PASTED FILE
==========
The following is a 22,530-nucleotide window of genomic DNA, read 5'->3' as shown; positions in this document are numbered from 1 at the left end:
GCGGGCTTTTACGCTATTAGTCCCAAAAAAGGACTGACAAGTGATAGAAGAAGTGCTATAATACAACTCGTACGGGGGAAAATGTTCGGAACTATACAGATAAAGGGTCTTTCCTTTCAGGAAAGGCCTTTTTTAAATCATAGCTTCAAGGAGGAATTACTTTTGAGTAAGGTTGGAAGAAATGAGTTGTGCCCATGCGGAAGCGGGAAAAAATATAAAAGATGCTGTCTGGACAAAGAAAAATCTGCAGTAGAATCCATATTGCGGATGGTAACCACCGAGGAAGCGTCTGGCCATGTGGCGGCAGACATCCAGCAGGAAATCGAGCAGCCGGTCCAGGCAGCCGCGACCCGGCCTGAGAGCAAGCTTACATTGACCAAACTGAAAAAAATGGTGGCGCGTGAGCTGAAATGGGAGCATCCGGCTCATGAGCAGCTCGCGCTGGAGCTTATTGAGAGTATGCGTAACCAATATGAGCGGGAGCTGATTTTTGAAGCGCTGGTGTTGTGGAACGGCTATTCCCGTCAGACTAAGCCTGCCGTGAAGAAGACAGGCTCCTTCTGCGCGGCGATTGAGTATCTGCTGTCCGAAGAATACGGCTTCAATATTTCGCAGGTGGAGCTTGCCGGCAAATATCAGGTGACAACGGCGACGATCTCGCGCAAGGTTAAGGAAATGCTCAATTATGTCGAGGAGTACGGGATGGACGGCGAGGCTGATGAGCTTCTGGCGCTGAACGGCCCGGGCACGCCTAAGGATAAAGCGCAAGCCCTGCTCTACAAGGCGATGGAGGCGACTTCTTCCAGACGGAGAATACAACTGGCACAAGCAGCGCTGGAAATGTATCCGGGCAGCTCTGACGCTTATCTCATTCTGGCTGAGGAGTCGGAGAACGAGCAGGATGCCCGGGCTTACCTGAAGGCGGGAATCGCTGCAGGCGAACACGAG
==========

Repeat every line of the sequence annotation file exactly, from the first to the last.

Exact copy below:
The following is a 22,530-nucleotide window of genomic DNA, read 5'->3' as shown; positions in this document are numbered from 1 at the left end:
GCGGGCTTTTACGCTATTAGTCCCAAAAAAGGACTGACAAGTGATAGAAGAAGTGCTATAATACAACTCGTACGGGGGAAAATGTTCGGAACTATACAGATAAAGGGTCTTTCCTTTCAGGAAAGGCCTTTTTTAAATCATAGCTTCAAGGAGGAATTACTTTTGAGTAAGGTTGGAAGAAATGAGTTGTGCCCATGCGGAAGCGGGAAAAAATATAAAAGATGCTGTCTGGACAAAGAAAAATCTGCAGTAGAATCCATATTGCGGATGGTAACCACCGAGGAAGCGTCTGGCCATGTGGCGGCAGACATCCAGCAGGAAATCGAGCAGCCGGTCCAGGCAGCCGCGACCCGGCCTGAGAGCAAGCTTACATTGACCAAACTGAAAAAAATGGTGGCGCGTGAGCTGAAATGGGAGCATCCGGCTCATGAGCAGCTCGCGCTGGAGCTTATTGAGAGTATGCGTAACCAATATGAGCGGGAGCTGATTTTTGAAGCGCTGGTGTTGTGGAACGGCTATTCCCGTCAGACTAAGCCTGCCGTGAAGAAGACAGGCTCCTTCTGCGCGGCGATTGAGTATCTGCTGTCCGAAGAATACGGCTTCAATATTTCGCAGGTGGAGCTTGCCGGCAAATATCAGGTGACAACGGCGACGATCTCGCGCAAGGTTAAGGAAATGCTCAATTATGTCGAGGAGTACGGGATGGACGGCGAGGCTGATGAGCTTCTGGCGCTGAACGGCCCGGGCACGCCTAAGGATAAAGCGCAAGCCCTGCTCTACAAGGCGATGGAGGCGACTTCTTCCAGACGGAGAATACAACTGGCACAAGCAGCGCTGGAAATGTATCCGGGCAGCTCTGACGCTTATCTCATTCTGGCTGAGGAGTCGGAGAACGAGCAGGATGCCCGGGCTTACCTGAAGGCGGGAATCGCTGCAGGCGAACACGAG